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Taking it further with a python excel chart.
We have created some video content here using Python with Excel that illustrates the different ways you can leverage Python to
- Data cleanse
- Find unwanted characters
- And see if the file is empty before import!
What this video is giving as output
Here we are looking to introduce charts in Excel, and how how to use Python to easily work with your data and export to an excel sheet.
Below is the final output of our two charts, this is for illustrative purposes, and is taken from the Irish Government’s website as at 1st May 2020, importing the cell ranges associated with them.
How we went about it
Step 1 – Importing the data
import pandas as pd import openpyxl importfile = openpyxl.load_workbook("C://dataanalyticsireland/Python Code/youtube/codeused/files/Covid19CountyStatisticsHPSCIreland01052020.xlsx") #Telling the program to go to each individual sheet Dublin = importfile["Dublin"] Cork = importfile["Cork"] Limerick = importfile["Limerick"] Galway = importfile["Galway"] #Telling the program for each sheet , create a dataframe. dfDublin = pd.DataFrame(Dublin.values) dfCork = pd.DataFrame(Cork.values) dfLimerick = pd.DataFrame(Limerick.values) dfGalway = pd.DataFrame(Galway.values)
Step 2 – Splitting the different sheets out into different data frames
### Showing to break down here, further on I cocatenate the dataframes ### #This brings in all the values from the sheet into a variable so they can be read. datadublin = Dublin.values datacork = Cork.values datalimerick = Limerick.values datagalway = Galway.values #This tells the program that the headers are on row 0. columnsdublin = next(datadublin)[0:] columnscork = next(datacork)[0:] columnslimerick = next(datalimerick)[0:] columnsgalway = next(datagalway)[0:] # The imported file has the column headings on row 0, moving them to be the actual column headings instead of numerical values. dfDublin = pd.DataFrame(datadublin, columns=columnsdublin) dfCork = pd.DataFrame(datacork, columns=columnscork) dfLimerick = pd.DataFrame(datalimerick, columns=columnslimerick) dfGalway = pd.DataFrame(datagalway, columns=columnsgalway)
Step 3 – Exports all three data frames to a separate tab each to the below file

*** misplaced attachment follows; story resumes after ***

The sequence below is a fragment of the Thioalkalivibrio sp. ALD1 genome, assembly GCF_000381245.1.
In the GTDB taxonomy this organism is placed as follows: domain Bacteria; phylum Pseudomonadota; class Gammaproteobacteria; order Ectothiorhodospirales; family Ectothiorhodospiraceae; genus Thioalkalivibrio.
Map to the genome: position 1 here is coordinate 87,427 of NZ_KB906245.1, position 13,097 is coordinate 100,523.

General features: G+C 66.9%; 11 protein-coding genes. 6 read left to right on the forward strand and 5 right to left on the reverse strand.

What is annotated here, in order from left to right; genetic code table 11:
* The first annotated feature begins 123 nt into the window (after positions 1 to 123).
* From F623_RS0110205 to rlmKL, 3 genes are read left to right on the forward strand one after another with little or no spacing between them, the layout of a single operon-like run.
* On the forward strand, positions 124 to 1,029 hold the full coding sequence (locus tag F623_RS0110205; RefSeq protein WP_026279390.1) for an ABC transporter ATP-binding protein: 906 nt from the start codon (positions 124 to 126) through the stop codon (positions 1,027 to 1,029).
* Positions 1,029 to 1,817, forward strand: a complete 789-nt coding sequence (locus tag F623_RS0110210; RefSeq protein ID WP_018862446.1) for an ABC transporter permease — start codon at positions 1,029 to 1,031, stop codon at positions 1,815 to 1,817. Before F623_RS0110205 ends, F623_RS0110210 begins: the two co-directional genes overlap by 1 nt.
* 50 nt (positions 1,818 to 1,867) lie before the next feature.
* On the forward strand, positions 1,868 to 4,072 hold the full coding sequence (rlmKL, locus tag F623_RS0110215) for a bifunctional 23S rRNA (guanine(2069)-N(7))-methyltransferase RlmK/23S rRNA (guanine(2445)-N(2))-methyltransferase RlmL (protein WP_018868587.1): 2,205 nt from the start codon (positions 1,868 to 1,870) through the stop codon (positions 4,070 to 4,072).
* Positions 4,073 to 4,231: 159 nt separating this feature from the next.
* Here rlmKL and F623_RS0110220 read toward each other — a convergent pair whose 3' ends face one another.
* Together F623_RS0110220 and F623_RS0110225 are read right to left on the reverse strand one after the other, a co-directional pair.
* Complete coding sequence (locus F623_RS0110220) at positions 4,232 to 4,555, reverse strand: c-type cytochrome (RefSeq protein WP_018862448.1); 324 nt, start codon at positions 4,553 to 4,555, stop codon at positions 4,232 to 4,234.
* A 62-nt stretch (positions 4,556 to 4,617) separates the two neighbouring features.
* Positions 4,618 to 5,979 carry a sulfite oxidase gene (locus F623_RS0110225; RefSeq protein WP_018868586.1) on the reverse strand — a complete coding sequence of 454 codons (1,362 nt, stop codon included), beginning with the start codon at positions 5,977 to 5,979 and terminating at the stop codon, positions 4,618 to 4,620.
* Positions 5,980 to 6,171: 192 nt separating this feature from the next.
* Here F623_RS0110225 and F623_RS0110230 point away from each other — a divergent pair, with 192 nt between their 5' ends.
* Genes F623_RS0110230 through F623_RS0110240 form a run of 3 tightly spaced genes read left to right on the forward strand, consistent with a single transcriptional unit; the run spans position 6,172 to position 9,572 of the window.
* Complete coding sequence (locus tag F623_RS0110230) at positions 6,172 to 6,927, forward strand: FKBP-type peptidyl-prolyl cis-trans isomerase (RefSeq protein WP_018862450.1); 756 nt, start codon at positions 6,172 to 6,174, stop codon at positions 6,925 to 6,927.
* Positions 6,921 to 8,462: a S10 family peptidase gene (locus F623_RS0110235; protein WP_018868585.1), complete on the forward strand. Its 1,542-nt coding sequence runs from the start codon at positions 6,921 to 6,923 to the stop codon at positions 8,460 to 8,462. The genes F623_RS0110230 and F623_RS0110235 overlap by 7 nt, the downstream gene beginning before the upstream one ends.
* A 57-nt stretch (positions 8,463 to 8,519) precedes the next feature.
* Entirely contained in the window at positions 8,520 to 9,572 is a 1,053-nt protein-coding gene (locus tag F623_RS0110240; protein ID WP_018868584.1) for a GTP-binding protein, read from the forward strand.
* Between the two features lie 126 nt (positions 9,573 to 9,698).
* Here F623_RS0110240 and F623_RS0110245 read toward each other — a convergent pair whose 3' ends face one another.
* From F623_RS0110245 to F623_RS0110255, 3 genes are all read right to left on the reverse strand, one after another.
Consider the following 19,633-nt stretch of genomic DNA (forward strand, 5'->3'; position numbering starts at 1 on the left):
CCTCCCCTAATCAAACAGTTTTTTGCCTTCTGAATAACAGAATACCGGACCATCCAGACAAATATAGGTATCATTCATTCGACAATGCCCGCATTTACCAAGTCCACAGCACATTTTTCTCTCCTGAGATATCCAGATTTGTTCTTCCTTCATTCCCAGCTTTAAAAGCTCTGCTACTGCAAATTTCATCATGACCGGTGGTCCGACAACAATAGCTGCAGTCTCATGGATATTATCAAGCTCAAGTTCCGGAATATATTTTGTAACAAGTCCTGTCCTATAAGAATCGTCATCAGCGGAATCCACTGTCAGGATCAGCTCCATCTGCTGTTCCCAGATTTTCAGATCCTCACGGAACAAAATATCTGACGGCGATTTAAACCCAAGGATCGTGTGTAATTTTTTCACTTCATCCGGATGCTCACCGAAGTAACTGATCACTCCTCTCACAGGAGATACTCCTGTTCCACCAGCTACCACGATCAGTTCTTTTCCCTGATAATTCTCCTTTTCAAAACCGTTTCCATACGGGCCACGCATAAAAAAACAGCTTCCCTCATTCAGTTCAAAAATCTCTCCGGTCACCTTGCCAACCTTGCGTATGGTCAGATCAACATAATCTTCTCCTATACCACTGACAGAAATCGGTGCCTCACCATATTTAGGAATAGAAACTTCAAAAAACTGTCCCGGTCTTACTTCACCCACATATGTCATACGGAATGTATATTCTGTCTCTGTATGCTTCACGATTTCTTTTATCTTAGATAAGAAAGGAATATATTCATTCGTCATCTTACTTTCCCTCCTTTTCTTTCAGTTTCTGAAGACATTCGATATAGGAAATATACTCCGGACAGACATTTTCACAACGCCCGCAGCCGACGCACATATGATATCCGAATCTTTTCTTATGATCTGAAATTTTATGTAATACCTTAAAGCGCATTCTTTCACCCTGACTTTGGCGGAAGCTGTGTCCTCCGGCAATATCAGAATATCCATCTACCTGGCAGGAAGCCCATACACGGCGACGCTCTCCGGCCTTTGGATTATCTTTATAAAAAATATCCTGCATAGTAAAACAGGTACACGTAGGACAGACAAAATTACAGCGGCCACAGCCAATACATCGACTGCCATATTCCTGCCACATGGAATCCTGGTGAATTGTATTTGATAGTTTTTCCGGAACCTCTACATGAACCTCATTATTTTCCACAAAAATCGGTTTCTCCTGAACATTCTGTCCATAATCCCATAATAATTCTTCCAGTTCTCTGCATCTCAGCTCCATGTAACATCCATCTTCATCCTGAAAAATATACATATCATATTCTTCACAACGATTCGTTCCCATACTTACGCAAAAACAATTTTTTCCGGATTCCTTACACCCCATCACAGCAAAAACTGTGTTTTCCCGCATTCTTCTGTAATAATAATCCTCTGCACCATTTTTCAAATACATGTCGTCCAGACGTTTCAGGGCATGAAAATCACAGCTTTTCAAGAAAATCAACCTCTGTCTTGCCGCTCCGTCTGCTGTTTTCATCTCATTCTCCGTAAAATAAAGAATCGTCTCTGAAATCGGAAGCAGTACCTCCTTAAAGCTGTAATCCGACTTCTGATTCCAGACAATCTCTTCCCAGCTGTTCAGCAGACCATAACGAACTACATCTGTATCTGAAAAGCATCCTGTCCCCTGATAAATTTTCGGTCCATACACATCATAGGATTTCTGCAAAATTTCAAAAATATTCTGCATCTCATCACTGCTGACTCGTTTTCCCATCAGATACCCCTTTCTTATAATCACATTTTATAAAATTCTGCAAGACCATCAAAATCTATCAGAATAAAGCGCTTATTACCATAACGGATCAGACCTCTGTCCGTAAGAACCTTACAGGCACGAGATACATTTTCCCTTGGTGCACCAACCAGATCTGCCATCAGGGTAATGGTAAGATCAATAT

# This starts the process of where to save the output by creating a writer variable writer = pd.ExcelWriter('C://dataanalyticsireland/Python Code/youtube/codeused/files/Covid19output01052020.xlsx') # Save the dataframe "Dublin" to Dublin sheet etc... dfDublin.to_excel(writer, 'Dublin') dfCork.to_excel(writer, 'Cork') dfLimerick.to_excel(writer, 'Limerick') dfGalway.to_excel(writer, 'Galway') # save the excel file writer.save()
Step 4 – Merging all the data to allow the charts to be created easily
mergedPDList = [dfDublin,dfCork,dfLimerick,dfGalway] # Creating a new merged list of the dataframes, easier when doing charts below mergeddf = pd.concat(mergedPDList) # physical merging of the dataframes
Step 5 – Creating a bar chart
import matplotlib.pyplot as plt import matplotlib.pyplot as pltline import seaborn as sns #from openpyxl.drawing.image import Image #This makes the seaborn library over ride the matplotlib properites for styling sns.set() plt.figure(figsize =(9,6)) plt.bar(x = mergeddf['CountyName'], height = mergeddf['ConfirmedCovidCases'] ) plt.xticks(rotation = 45) plt.title("No of Confirmed Covid Cases in the Republic of Ireland", fontsize=25, fontweight='bold') plt.xlabel('Area') plt.ylabel('No of cases') plt.width = 35 img = plt.savefig('C://dataanalyticsireland/Python Code/youtube/codeused/files/barchart.png',bbox_inches='tight') plt.show()
Step 6 – Creating a line chart
x = dfDublin['ConfirmedCovidCases'] x1 = dfCork['ConfirmedCovidCases'] x2 = dfLimerick['ConfirmedCovidCases'] x3 = dfGalway['ConfirmedCovidCases'] #Sets the size of the output before it is created pltline.figure(figsize=(15,15)) pltline.plot(x) pltline.plot(x1) pltline.plot(x2) pltline.plot(x3) pltline.legend(['Dublin', 'Cork','Limerick','Galway'], fontsize="x-large") pltline.ylabel('No of cases') pltline.xlabel('No of days elapsed') img1 = plt.savefig('C://dataanalyticsireland/Python Code/youtube/codeused/files/linegraph.png') pltline.show()
Step 7 – Exporting charts to the XLSX file
from openpyxl import load_workbook #from openpyxl.drawing.image import Image import openpyxl #This step opens the existing file. wsnew = load_workbook('C://dataanalyticsireland/Python Code/youtube/codeused/files/Covid19output01052020.xlsx') #This step creates a new worksheet called Barchart newsheet = wsnew.create_sheet("Bar Chart",4) #Creates a new sheet in fourth position newsheet1 = wsnew.create_sheet("Line Graph",5) #Creates a new sheet in fifth position #Adding the image to Newsheet which is called "Barchart" in the excel file img = openpyxl.drawing.image.Image('C://dataanalyticsireland/Python Code/youtube/codeused/files/barchart.png') img1 = openpyxl.drawing.image.Image('C://dataanalyticsireland/Python Code/youtube/codeused/files/linegraph.png') img.anchor = 'B2' # Tells what cell to put the imahe in img1.anchor = 'B2' # Tells what cell to put the imahe in newsheet.add_image(img) # Adds the image newsheet1.add_image(img1) #Adds the image wsnew.save('C://dataanalyticsireland/Python Code/youtube/codeused/files/Covid19output01052020.xlsx') wsnew.close()
In the below video on creating a python excel chart, we have approached this as follows:
- Created four separate data frames, they are the four regions that will feed into the creation of the graphs.
- Separate to this, we merged the four data frames into one, to use with the bar chart.
And to finish off
- We created matplotlib charts and
- We exported the file to Excel using openpyxl.
If you like what this video has explained, please click to see our YouTube channel for more informative videos.
Data Analytics Ireland